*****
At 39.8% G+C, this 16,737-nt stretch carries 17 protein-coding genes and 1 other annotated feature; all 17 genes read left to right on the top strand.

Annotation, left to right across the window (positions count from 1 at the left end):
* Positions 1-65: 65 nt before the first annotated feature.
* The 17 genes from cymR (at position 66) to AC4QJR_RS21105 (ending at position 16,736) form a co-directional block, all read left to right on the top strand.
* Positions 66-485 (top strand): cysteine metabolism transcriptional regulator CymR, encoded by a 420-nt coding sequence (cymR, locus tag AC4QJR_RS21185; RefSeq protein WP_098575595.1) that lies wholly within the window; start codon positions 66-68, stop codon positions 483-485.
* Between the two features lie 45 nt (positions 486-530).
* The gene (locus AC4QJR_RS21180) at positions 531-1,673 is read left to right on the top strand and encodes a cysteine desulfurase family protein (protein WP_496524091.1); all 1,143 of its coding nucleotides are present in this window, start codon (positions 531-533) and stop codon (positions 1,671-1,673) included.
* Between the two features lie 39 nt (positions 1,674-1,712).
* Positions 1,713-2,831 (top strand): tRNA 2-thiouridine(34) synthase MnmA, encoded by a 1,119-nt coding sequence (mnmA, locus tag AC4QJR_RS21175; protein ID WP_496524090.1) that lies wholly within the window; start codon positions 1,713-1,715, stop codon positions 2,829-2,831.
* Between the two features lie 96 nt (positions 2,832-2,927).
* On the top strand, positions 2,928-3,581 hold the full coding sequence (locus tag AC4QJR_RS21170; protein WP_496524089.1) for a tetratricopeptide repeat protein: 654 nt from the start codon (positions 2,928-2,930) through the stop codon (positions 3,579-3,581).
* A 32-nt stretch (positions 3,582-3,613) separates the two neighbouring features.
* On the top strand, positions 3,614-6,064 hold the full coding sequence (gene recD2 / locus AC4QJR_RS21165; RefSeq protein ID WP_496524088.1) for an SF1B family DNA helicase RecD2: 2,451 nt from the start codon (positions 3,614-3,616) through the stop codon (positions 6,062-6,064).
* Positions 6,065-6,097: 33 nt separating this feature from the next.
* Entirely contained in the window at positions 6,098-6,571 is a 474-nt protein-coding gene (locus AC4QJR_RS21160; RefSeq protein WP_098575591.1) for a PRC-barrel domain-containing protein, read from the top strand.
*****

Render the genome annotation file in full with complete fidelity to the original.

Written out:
At 39.8% G+C, this 16,737-nt stretch carries 17 protein-coding genes and 1 other annotated feature; all 17 genes read left to right on the top strand.

Annotation, left to right across the window (positions count from 1 at the left end):
* Positions 1-65: 65 nt before the first annotated feature.
* The 17 genes from cymR (at position 66) to AC4QJR_RS21105 (ending at position 16,736) form a co-directional block, all read left to right on the top strand.
* Positions 66-485 (top strand): cysteine metabolism transcriptional regulator CymR, encoded by a 420-nt coding sequence (cymR, locus tag AC4QJR_RS21185; RefSeq protein WP_098575595.1) that lies wholly within the window; start codon positions 66-68, stop codon positions 483-485.
* Between the two features lie 45 nt (positions 486-530).
* The gene (locus AC4QJR_RS21180) at positions 531-1,673 is read left to right on the top strand and encodes a cysteine desulfurase family protein (protein WP_496524091.1); all 1,143 of its coding nucleotides are present in this window, start codon (positions 531-533) and stop codon (positions 1,671-1,673) included.
* Between the two features lie 39 nt (positions 1,674-1,712).
* Positions 1,713-2,831 (top strand): tRNA 2-thiouridine(34) synthase MnmA, encoded by a 1,119-nt coding sequence (mnmA, locus tag AC4QJR_RS21175; protein ID WP_496524090.1) that lies wholly within the window; start codon positions 1,713-1,715, stop codon positions 2,829-2,831.
* Between the two features lie 96 nt (positions 2,832-2,927).
* On the top strand, positions 2,928-3,581 hold the full coding sequence (locus tag AC4QJR_RS21170; protein WP_496524089.1) for a tetratricopeptide repeat protein: 654 nt from the start codon (positions 2,928-2,930) through the stop codon (positions 3,579-3,581).
* A 32-nt stretch (positions 3,582-3,613) separates the two neighbouring features.
* On the top strand, positions 3,614-6,064 hold the full coding sequence (gene recD2 / locus AC4QJR_RS21165; RefSeq protein ID WP_496524088.1) for an SF1B family DNA helicase RecD2: 2,451 nt from the start codon (positions 3,614-3,616) through the stop codon (positions 6,062-6,064).
* Positions 6,065-6,097: 33 nt separating this feature from the next.
* Entirely contained in the window at positions 6,098-6,571 is a 474-nt protein-coding gene (locus AC4QJR_RS21160; RefSeq protein WP_098575591.1) for a PRC-barrel domain-containing protein, read from the top strand.